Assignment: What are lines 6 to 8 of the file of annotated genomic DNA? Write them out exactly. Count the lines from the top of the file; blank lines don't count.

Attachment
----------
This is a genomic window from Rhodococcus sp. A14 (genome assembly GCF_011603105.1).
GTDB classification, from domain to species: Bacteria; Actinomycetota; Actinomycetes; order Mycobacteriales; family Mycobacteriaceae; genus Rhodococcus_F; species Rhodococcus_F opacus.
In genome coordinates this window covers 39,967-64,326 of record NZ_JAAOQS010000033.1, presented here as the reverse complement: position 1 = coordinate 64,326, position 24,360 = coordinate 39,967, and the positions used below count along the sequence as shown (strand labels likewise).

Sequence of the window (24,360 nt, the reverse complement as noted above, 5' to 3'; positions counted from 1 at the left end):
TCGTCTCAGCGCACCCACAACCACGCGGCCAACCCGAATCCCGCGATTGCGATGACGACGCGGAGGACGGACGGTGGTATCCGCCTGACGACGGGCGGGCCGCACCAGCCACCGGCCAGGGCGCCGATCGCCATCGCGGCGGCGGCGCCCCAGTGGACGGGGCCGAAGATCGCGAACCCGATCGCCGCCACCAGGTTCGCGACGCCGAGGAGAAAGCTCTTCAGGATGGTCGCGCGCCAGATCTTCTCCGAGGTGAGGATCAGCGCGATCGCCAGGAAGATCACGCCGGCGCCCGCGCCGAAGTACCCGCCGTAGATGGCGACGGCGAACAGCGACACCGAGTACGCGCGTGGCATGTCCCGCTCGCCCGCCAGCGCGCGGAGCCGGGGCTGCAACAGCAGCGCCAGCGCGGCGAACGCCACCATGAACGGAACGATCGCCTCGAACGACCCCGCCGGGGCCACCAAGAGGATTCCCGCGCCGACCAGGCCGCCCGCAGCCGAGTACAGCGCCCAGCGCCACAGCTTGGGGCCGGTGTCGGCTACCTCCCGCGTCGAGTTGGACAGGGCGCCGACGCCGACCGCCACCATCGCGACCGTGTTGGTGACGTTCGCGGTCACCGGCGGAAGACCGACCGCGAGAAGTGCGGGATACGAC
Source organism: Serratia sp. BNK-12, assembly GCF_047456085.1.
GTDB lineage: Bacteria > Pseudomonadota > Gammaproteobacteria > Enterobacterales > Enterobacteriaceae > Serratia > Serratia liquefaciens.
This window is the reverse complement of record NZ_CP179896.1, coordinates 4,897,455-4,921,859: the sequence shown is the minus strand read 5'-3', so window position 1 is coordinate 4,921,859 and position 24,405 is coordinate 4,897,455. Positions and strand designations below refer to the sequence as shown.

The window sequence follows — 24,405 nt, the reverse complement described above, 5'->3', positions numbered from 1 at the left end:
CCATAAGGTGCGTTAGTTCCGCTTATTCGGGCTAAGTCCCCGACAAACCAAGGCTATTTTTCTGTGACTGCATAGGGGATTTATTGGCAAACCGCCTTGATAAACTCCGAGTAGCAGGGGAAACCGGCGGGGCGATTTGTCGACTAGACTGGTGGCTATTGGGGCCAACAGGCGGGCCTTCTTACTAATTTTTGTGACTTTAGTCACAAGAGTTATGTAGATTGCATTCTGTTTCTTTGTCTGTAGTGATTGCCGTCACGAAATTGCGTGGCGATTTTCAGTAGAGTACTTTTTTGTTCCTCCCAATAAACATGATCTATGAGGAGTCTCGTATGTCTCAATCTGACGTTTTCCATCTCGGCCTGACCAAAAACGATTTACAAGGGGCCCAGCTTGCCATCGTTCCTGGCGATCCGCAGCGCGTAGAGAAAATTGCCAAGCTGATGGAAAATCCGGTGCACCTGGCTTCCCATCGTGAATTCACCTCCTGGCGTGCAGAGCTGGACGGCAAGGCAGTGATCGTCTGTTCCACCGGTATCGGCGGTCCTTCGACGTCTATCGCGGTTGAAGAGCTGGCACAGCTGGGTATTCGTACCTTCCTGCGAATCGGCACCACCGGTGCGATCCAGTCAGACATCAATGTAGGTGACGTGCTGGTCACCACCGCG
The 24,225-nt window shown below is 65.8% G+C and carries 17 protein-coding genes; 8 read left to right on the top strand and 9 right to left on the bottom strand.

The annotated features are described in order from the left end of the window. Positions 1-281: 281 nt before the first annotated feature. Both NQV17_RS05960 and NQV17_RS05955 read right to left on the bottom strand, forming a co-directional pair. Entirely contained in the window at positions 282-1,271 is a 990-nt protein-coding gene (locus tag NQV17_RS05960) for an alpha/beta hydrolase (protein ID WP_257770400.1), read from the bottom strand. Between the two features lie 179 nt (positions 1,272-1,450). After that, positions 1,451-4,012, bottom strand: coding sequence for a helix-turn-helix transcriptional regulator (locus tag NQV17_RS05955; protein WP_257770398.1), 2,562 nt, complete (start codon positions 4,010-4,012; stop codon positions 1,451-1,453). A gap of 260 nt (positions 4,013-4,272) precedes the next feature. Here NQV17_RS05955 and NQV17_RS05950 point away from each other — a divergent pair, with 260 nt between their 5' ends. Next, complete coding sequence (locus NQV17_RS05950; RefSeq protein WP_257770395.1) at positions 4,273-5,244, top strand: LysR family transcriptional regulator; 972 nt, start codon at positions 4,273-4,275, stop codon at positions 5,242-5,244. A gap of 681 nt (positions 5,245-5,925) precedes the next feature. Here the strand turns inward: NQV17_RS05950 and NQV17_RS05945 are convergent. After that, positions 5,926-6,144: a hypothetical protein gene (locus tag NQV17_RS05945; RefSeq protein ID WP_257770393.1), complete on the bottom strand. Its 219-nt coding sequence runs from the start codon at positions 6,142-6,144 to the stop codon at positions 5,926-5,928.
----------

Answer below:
Source organism: Serratia sp. BNK-12, assembly GCF_047456085.1.
GTDB lineage: Bacteria > Pseudomonadota > Gammaproteobacteria > Enterobacterales > Enterobacteriaceae > Serratia > Serratia liquefaciens.
This window is the reverse complement of record NZ_CP179896.1, coordinates 4,897,455-4,921,859: the sequence shown is the minus strand read 5'-3', so window position 1 is coordinate 4,921,859 and position 24,405 is coordinate 4,897,455. Positions and strand designations below refer to the sequence as shown.